The duo’s surprise sequel, Blair Witch, is an intense little horror thrill-ride built on what made Eduardo Sanchez and Gregg Hale’s iconic Massachusetts nightmare such an instantaneous success. Tight-knit, claustrophobic tension serves up a platter of anxiety-riddled scares once a group of campers find themselves lost in the witch’s woods, doomed by the curse inflicted upon them. My review out of the Toronto International Film Festival really says it all, detailing how standard subgenre fare evolves into a beastly haunted house »
- Matt Donato
17 years ago, The Blair Witch Project burst into theaters on a massive wave of hype and made instant stars out of its directors, Eduardo Sanchez and Daniel Myrick, and its trio of lead actors: Heather Donahue, Joshua Leonard and Michael C. Williams, who made the cover of Newsweek magazine that same August. It was an unprecedented success that paved the way for the "found footage" genre that would explode over the subsequent decade, with films like Paranormal Activity and Cloverfield successfully exploiting the format's potential. None of these, though, would haunt viewers in quite the same way as Blair Witch, whose grainy, pre-smartphone aesthetic and terrifying denouement would stick with us long after the film's pop-cultural moment had passed. Of the film's three lead actors, Leonard has undoubtedly enjoyed the greatest run of Hollywood success post-Blair Witch, though it's worth noting that his career didn't really begin to heat »
- Chris Eggertsen
Even before being tapped as director of the new “Blair Witch” sequel, Adam Wingard had already earned respect as one of the top helmers in the horror genre with films like the “V/H/S” series and “You’re Next.”
With “Blair Witch,” Wingard has taken on his first franchise after years of delivering original material, with hopes that fans of the 1999 box office sensation, as well as brand-new filmgoers, show up to theaters. Prior to its opening, Wingard spoke with Variety about the film, including how the filmmakers were able to keep the project secret for so long. Caution: There may be minor spoilers ahead.
After several original projects, why did you want to make “Blair Witch” your first branded property?
(Screenwriter) Simon (Barrett) and I had been talking for a couple of years, after doing “You’re Next,” “The Guest,” and even “A Hard Way to Die,” and »
- Justin Kroll
Daniel Myrick, Director Myrick worked on a few shorts and a documentary about the Blair Witch after the film’s release and is currently in post-production for “Under the Bed,” a story of where a stalker took up residence under the bed of his target. In 2006, he co-founded a direct to DVD division of Warner Home Video that specializes in horror films. Eduardo Sanchez, Director Like Myrick, he worked on several shorts and the documentary about the Blair Witch, and then worked on TV series like “Intruders” and “Supernatural.” He is in pre-production for “Griffin’s Ghost” and just announced his new project titled. »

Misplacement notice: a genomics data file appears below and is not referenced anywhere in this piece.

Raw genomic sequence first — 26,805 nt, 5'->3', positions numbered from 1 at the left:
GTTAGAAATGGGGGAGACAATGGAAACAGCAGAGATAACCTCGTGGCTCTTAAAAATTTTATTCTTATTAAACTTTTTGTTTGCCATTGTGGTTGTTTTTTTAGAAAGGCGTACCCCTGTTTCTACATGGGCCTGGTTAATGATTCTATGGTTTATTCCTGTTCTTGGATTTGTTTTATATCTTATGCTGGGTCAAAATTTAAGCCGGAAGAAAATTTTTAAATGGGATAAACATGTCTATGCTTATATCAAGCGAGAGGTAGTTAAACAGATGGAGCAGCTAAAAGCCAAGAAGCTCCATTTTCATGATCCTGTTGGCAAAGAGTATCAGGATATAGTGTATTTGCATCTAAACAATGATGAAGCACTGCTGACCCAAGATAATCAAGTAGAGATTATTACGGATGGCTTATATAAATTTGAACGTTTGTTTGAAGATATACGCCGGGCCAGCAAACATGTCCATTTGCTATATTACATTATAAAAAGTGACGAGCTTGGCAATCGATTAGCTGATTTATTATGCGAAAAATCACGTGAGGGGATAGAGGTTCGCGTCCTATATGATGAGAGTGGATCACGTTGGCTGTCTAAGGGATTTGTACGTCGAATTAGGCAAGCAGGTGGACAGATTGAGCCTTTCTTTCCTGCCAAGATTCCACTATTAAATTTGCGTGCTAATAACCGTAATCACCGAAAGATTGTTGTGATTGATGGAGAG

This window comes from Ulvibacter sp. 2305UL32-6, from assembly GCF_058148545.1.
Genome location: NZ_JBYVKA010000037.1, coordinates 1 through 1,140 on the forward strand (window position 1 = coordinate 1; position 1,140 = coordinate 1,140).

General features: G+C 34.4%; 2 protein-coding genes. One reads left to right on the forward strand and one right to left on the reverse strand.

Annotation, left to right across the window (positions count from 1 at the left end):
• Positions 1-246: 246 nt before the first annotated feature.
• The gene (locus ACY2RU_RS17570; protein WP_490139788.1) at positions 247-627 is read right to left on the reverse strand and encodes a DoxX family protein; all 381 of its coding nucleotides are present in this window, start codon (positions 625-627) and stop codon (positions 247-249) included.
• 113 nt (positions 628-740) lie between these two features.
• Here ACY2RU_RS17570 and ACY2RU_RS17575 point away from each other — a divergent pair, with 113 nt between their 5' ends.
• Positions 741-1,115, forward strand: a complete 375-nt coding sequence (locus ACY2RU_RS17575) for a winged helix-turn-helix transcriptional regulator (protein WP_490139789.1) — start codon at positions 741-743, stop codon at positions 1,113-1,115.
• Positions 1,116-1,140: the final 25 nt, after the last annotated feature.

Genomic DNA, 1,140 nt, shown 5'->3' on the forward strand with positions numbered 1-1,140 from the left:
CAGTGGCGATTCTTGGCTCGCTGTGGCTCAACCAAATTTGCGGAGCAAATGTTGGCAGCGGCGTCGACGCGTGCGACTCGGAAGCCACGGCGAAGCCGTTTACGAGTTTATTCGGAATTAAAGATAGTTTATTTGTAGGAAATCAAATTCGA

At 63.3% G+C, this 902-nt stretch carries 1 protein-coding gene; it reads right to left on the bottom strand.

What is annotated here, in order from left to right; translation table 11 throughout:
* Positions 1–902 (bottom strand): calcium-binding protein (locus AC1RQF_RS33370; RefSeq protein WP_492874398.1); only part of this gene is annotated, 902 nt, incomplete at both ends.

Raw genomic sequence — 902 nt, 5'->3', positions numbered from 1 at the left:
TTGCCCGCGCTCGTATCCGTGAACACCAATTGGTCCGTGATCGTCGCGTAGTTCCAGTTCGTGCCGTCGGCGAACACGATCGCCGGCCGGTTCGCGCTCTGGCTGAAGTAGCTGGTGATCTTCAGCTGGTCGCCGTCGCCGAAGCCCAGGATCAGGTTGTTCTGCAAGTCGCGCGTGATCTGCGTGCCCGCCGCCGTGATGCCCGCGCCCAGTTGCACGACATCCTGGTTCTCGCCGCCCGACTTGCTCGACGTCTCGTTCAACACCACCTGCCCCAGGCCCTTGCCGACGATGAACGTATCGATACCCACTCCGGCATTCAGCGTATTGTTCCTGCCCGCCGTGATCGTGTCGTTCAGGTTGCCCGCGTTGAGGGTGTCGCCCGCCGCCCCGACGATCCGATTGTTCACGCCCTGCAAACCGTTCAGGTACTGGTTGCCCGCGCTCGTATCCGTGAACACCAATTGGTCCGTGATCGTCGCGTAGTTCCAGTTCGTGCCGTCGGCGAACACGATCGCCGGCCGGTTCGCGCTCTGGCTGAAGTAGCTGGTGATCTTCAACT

- Beatrice Verhoeven
The horror sequel “Blair Witch” opened with a moderate $765,000 at more than 2,300 U.S. locations on Thursday night.
Open Road’s biopic “Snowden” rolled out with $390,000 on Thursday night and “Bridget Jones’s Baby” also launched to a modest sum of $364,000 in Thursday night shows in 2,208 theaters with showings that began at 7 p.m.
Lionsgate’s “Blair Witch” has the best prospects of topping the second weekend of Tom Hanks’ “Sully” with recent projections at as much as $23 million at 3,121 locations in what’s expected to be a tight contest. Lionsgate has been forecasting a launch in the $16 million to $18 million range for “Blair Witch,” which carries a budget of well under $10 million.
“Sully” has taken in $45.7 million in its first six days and carries plenty of strong word of mouth, having generated an A CinemaScore on its opening weekend.
Universal’s romantic comedy sequel “Bridget Jones’s Baby” is »
- Dave McNary
Director Adam Wingard’s surprise sequel Blair Witch is terrifying and something of a rebirth for the found footage format. It’s a welcome surprise and an excellent continuation of the lore established in the original Blair Witch Project. In this interview, writer Simon Barrett goes into detail about his own love for Blair Witch, his writing process and influences.
I loved the film. It really feels like the right time to be bringing ‘Blair Witch’ back. How did the project materialise? Did you approach Lionsgate with a take on it with Adam (Wingard- Director), or did they come to you?
Sb: To be honest, we had so little idea as to who even owned the rights to The Blair Witch Project that in the »
- Mark Bartlett
It’s scary walking in the foot prints of a legend. It’s not an easy task to try to tackle a sequel to one of the most iconic horror films ever made. Scratch that – one of the most iconic films ever made, period. You will never be able to catch the magic of the original. It was a once in a lifetime thing. It was an event. It was one of the first films to fully utilize the strength and broad reach of the internet (still in its infancy) to create a buzz that we now associate as viral marketing. I remember seeing the poster in the lobby of the theater one night and immediately going on the computer the next day to search what happened to these kids. Reading about these kids that disappeared and how their footage was found a year later sparked a level of intrigue »
- Michael Haffner
I carry mixed feelings towards 1999’s “The Blair Witch Project.”